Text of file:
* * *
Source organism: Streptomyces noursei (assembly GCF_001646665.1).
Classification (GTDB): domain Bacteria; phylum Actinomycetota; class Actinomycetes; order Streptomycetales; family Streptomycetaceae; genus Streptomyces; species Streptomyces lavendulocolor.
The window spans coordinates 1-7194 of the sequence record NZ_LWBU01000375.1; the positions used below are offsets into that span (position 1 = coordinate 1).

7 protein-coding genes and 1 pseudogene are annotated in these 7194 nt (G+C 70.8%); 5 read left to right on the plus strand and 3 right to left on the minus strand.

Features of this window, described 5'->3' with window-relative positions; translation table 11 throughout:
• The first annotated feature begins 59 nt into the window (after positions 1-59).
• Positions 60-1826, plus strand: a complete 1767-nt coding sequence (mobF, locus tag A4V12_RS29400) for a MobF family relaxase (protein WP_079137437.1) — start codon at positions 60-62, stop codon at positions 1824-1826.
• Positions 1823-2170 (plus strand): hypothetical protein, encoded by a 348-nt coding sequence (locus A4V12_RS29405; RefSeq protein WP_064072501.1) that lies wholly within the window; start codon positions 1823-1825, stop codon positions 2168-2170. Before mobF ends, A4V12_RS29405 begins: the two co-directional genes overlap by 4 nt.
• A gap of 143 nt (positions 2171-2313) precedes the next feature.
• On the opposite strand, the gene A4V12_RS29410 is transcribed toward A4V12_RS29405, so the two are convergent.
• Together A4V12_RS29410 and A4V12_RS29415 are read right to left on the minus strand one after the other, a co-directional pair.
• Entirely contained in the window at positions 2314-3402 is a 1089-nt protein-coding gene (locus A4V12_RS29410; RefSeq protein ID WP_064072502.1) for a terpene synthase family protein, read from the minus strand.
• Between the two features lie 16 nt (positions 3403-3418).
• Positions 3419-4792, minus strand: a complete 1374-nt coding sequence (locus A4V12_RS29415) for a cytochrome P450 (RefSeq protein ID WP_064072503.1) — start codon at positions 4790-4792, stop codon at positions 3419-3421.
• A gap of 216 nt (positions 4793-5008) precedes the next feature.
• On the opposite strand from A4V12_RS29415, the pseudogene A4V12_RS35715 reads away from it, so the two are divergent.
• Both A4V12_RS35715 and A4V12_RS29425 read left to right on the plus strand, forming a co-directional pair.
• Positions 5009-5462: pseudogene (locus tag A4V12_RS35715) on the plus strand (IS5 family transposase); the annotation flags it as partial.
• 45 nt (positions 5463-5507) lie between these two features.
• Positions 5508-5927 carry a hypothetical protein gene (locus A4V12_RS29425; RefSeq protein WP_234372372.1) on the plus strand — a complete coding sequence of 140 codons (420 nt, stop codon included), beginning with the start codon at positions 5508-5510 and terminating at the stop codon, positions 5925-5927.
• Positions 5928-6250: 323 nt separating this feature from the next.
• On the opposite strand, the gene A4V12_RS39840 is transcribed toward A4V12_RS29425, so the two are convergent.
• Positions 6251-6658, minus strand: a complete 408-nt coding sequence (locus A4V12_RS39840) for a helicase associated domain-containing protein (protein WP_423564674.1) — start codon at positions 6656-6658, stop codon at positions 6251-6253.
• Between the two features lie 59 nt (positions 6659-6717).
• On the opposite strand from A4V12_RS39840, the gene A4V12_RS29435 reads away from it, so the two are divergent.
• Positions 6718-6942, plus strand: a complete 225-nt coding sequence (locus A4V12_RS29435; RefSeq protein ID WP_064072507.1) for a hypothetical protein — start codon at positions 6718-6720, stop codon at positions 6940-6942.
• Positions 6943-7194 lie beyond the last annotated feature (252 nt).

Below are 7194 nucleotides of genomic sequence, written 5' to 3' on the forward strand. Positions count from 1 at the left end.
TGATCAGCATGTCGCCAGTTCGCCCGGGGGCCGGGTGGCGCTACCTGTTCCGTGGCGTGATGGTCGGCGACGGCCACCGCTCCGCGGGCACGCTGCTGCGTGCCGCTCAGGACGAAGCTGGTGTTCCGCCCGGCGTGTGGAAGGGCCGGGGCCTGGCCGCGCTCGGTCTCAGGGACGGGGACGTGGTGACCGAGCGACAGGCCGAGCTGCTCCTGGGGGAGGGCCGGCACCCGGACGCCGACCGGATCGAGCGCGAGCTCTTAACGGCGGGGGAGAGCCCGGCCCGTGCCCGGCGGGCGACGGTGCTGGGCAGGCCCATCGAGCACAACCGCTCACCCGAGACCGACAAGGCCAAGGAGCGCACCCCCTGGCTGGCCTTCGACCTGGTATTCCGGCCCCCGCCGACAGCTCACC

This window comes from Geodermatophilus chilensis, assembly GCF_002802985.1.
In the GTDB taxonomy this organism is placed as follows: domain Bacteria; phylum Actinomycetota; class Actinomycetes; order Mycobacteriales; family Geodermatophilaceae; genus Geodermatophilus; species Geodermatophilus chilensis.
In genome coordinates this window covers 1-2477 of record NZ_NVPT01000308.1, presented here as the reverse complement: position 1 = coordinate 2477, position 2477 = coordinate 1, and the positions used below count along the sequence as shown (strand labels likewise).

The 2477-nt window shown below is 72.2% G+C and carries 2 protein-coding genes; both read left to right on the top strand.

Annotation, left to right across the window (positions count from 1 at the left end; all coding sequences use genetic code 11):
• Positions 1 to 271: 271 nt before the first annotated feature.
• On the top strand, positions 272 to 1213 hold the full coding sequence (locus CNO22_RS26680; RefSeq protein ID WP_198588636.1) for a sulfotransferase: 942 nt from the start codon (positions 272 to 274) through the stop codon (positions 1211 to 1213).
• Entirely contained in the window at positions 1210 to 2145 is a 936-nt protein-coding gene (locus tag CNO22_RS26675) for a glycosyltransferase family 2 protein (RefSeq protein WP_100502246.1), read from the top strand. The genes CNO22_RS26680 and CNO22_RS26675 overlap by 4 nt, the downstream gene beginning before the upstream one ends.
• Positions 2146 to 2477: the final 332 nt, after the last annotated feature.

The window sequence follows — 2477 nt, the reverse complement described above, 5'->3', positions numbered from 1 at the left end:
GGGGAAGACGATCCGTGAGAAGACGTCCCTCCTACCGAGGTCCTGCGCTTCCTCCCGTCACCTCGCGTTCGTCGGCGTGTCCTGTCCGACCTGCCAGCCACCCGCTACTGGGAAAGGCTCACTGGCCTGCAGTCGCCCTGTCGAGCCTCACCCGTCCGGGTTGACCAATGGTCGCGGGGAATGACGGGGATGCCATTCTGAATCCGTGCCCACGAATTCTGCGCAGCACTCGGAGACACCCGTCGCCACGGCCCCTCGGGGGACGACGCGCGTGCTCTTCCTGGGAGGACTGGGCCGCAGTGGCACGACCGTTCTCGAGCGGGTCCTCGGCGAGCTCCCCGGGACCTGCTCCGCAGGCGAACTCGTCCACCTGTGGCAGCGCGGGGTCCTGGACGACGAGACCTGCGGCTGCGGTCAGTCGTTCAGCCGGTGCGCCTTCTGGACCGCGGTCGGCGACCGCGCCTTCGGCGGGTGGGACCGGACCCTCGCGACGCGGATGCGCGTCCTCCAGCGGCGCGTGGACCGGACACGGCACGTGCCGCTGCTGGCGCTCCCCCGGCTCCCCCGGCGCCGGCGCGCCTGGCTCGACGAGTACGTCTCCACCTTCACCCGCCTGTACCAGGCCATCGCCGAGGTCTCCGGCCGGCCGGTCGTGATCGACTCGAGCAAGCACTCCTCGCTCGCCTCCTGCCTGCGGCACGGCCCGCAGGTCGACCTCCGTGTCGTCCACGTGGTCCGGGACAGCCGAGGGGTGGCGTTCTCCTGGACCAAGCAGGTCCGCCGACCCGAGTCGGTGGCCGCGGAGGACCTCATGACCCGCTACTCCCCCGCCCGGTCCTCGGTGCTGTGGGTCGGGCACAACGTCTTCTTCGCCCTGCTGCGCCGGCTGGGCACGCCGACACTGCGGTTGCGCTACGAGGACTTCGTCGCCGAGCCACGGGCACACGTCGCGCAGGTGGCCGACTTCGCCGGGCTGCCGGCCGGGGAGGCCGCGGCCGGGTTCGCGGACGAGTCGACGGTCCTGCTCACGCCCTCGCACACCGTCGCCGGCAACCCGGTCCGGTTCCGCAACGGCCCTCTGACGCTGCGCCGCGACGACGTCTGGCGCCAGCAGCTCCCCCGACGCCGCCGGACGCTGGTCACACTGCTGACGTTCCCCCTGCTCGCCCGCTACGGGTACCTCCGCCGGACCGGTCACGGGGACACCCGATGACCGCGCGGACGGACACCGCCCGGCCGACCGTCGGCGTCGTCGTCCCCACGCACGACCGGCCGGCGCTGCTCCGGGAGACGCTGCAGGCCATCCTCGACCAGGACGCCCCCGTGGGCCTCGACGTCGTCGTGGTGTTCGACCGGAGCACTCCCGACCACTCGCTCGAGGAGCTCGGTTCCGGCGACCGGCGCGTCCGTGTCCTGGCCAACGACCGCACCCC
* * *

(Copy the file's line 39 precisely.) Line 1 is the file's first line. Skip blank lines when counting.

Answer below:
The window sequence follows — 2477 nt, the reverse complement described above, 5'->3', positions numbered from 1 at the left end: